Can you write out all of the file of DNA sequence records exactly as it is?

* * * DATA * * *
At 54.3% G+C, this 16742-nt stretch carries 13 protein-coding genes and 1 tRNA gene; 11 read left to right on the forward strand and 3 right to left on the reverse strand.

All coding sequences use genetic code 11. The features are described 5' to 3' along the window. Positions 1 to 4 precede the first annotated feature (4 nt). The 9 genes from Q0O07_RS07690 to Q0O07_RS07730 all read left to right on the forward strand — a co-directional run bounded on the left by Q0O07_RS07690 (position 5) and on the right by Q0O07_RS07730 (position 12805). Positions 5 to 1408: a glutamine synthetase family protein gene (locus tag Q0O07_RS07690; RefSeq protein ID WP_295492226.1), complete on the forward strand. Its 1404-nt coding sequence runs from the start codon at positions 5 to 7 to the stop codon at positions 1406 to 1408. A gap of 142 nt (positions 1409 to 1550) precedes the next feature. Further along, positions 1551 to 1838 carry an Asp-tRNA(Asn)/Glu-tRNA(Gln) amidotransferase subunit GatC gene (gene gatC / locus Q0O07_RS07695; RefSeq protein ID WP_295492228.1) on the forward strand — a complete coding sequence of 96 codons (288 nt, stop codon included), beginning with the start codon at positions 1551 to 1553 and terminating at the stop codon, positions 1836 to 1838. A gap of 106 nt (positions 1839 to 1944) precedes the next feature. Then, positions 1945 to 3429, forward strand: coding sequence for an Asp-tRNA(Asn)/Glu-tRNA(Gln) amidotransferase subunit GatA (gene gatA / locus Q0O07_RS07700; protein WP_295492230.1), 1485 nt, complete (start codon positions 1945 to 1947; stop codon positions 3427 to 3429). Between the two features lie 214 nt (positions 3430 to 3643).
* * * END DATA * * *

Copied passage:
At 54.3% G+C, this 16742-nt stretch carries 13 protein-coding genes and 1 tRNA gene; 11 read left to right on the forward strand and 3 right to left on the reverse strand.

All coding sequences use genetic code 11. The features are described 5' to 3' along the window. Positions 1 to 4 precede the first annotated feature (4 nt). The 9 genes from Q0O07_RS07690 to Q0O07_RS07730 all read left to right on the forward strand — a co-directional run bounded on the left by Q0O07_RS07690 (position 5) and on the right by Q0O07_RS07730 (position 12805). Positions 5 to 1408: a glutamine synthetase family protein gene (locus tag Q0O07_RS07690; RefSeq protein ID WP_295492226.1), complete on the forward strand. Its 1404-nt coding sequence runs from the start codon at positions 5 to 7 to the stop codon at positions 1406 to 1408. A gap of 142 nt (positions 1409 to 1550) precedes the next feature. Further along, positions 1551 to 1838 carry an Asp-tRNA(Asn)/Glu-tRNA(Gln) amidotransferase subunit GatC gene (gene gatC / locus Q0O07_RS07695; RefSeq protein ID WP_295492228.1) on the forward strand — a complete coding sequence of 96 codons (288 nt, stop codon included), beginning with the start codon at positions 1551 to 1553 and terminating at the stop codon, positions 1836 to 1838. A gap of 106 nt (positions 1839 to 1944) precedes the next feature. Then, positions 1945 to 3429, forward strand: coding sequence for an Asp-tRNA(Asn)/Glu-tRNA(Gln) amidotransferase subunit GatA (gene gatA / locus Q0O07_RS07700; protein WP_295492230.1), 1485 nt, complete (start codon positions 1945 to 1947; stop codon positions 3427 to 3429). Between the two features lie 214 nt (positions 3430 to 3643).